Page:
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With the Consumer Duty now in force for some months, the regulator is putting a clear emphasis on fair value and wealth managers are facing increasing public pressure to reduce fees. Firms need to implement a fundamental review of their pricing and embed sustainable processes to demonstrate fair value on an ongoing basis.


  • Edward Boanas and Gary Jones
  • Published: 29 November 2023


The FCA has stated they expect firms to step up and put consumers at the heart of what they do and will be holding senior managers accountable if they do not.  The Dear CEO letter released on 8th November made it clear that the FCA’s supervision will be shifting to become more assertive, intrusive, proactive and data driven.

Recent examples of wealth managers reducing fees and amending early withdrawal charges shows the intent to drive real changes to pricing models to deliver fair value.  

1. Personal accountability and the need to prove fair value raises the bar

The new rules oblige senior accountable managers to personally ensure and attest that the interests of customers are central to their operations.

Clear, digestible Board-level reporting will be essential to evidence compliance – accountable managers risk being undermined by   questionable data. 

The FCA have made clear that attestations of a compliant firm ethos will not suffice and neither will ‘tick-box’ exercises demonstrating compliant processes.

Clear management information, KPIs and data are necessary for a critical assessment of product and service fair value. The FCA is likely to assume the worst if the audit trail is poor so firms must close any data gaps.

While not currently in place, there remains the possibility that the FCA may ultimately introduce private right of action (PROA) for Consumer Duty non-compliance.

2. Pricing models are facing significantly harsher scrutiny

FCA-prompted adjustments to fees and withdrawal charges have already taken place.  These have received substantial media coverage with reputational and financial impact. The precedent has been set for changes in actual charges, rather than just price-setting processes.

Wealth managers must consider whether their fee structure will stand up to scrutiny. Likely ‘red flags’ include:

  • Pricing models that have been unchanged for a long time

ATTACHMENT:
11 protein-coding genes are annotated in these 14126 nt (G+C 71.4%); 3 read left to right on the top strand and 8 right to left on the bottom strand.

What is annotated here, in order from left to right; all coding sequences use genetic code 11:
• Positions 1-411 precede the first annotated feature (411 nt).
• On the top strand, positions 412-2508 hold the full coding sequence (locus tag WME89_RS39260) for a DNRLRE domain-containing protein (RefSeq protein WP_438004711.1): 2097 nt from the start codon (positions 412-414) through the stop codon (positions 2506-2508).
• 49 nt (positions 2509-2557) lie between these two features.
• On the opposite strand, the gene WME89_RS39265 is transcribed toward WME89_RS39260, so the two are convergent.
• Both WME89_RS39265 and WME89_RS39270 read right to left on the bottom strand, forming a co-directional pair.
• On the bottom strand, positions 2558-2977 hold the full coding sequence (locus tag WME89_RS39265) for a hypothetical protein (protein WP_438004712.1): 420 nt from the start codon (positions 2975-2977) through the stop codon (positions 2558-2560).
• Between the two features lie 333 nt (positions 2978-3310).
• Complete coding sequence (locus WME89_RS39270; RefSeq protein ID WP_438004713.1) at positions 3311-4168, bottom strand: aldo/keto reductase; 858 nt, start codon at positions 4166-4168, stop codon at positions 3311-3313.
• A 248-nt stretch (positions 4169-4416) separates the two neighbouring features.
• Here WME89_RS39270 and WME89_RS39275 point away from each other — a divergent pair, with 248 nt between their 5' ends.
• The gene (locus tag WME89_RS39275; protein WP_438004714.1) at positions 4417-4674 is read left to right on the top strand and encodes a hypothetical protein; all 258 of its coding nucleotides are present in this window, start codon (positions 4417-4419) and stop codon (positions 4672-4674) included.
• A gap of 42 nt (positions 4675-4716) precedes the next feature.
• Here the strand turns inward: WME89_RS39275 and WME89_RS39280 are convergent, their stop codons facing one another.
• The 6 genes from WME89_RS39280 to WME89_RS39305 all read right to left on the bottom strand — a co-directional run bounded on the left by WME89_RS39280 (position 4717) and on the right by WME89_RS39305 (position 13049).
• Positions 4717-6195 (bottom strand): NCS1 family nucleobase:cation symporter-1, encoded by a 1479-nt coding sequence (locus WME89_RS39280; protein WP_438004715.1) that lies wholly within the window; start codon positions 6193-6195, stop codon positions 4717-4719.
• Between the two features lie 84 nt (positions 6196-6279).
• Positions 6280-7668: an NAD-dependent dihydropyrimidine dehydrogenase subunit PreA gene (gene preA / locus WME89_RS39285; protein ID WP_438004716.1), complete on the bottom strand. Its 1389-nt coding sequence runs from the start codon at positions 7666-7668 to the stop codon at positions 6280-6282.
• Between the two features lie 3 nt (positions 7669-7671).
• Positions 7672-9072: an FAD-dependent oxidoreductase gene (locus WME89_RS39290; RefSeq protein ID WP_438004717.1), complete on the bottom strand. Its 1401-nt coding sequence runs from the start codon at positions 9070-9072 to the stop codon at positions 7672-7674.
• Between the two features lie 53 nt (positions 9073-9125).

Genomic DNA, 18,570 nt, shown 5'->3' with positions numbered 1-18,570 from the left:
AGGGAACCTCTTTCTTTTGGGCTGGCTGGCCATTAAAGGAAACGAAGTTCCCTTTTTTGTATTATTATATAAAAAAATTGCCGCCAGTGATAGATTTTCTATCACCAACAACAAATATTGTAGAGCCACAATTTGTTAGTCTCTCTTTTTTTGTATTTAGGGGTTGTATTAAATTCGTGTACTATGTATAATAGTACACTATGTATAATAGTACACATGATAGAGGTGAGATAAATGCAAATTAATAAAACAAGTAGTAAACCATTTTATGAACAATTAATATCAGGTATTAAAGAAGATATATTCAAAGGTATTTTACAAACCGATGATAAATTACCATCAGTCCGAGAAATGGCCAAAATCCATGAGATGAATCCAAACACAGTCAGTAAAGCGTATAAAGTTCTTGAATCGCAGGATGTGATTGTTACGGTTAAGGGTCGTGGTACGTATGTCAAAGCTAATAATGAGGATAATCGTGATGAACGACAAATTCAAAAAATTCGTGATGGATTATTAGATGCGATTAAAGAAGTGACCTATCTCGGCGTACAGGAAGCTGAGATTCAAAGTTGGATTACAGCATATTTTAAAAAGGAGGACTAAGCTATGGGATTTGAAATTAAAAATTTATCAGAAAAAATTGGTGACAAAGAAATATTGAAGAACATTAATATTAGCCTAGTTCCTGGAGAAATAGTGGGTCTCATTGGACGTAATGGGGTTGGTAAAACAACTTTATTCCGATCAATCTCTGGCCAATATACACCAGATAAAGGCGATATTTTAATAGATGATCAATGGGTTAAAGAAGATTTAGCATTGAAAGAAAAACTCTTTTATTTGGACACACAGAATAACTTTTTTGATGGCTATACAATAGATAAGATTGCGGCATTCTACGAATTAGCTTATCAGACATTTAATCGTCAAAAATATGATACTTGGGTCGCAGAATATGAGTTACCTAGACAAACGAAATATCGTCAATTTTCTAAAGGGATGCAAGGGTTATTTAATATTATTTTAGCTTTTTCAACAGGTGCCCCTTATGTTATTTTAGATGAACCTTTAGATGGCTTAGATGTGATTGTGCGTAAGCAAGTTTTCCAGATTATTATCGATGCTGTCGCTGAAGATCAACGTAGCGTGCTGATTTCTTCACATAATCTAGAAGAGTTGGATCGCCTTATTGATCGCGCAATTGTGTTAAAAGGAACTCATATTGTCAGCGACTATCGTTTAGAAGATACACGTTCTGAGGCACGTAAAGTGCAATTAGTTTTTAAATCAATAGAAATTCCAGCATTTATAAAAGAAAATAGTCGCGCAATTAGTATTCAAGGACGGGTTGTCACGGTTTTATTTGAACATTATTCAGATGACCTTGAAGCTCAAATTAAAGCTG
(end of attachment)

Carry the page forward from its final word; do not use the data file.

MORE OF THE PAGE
• A lack of central oversight of pricing
  • A lack of price transparency for bundled offerings and a lack of clarity over total costs
  • Barriers, such as exit fees, that prevent consumers from switching in pursuit of better value
  • Employee incentives and remuneration that are misaligned with the generation of good outcomes for customers
  • Frameworks that are not tailored to accommodate vulnerable customers.  We provide further insight on how to transform in the age of complex customer vulnerability here.

The challenge is now for managers to demonstrate that the benefits of the services they provide merit annual management fees in the range of around 1.5% – 2%, against the backdrop of cheaper distributors entering the market.

3. Wealth firms must consider the whole value chain when assessing fair value and pricing

The Duty has a very wide scope covering all firms who (co-)manufacture or distribute products for retail customers.

The complexity of fees and charges added to the often-bespoke nature of the services provided has helped create an opacity that the regulator is seeking to address.

The costs borne by an average retail consumer include some, or all, of:

  • Financial planning fees
  • Investment management fees
  • Underlying product/fund charges such as transaction fees and custody fees
  • Entry fees, exit fees and performance fees
  • VAT

All firms that are part of a product or service’s distribution chain must ensure that charges across the entire chain do not cumulatively result in the product/service no longer providing fair value. Sophisticated data sharing and management with clear governance over customer reviews will be vital. This must enable an auditable evaluation of how cumulative costs align to a given customer’s circumstances, risk appetite, outcomes, and product/service selection.

Given the variability of these parameters between customers and over time, understanding aggregated charges in real time will likely be necessary and will introduce an additional level of complexity.

4. Firms must embed sustainable, economically viable processes 

The degree and method of meeting the Day 1 requirements for Consumer Duty has varied according to firms’ levels of technology infrastructure, team size and prior experience of assessing value under previous regulatory regimes.  

Consumer Duty Day 2 broadens the scope to back-book products and maintains the pressure for continuous deeper adoption and compliance with the Duty’s underlying principles.  We provide further insight on how firms should tackle the back book review here.

Efficiency will be key in accommodating this without prohibitive cost and while avoiding the crowding out of other valuable business activity. We provide further insight on focus areas for Day 2 programmes here, including discussion of how firms can benefit from embedding sustainable, cost-effective processes for the long term.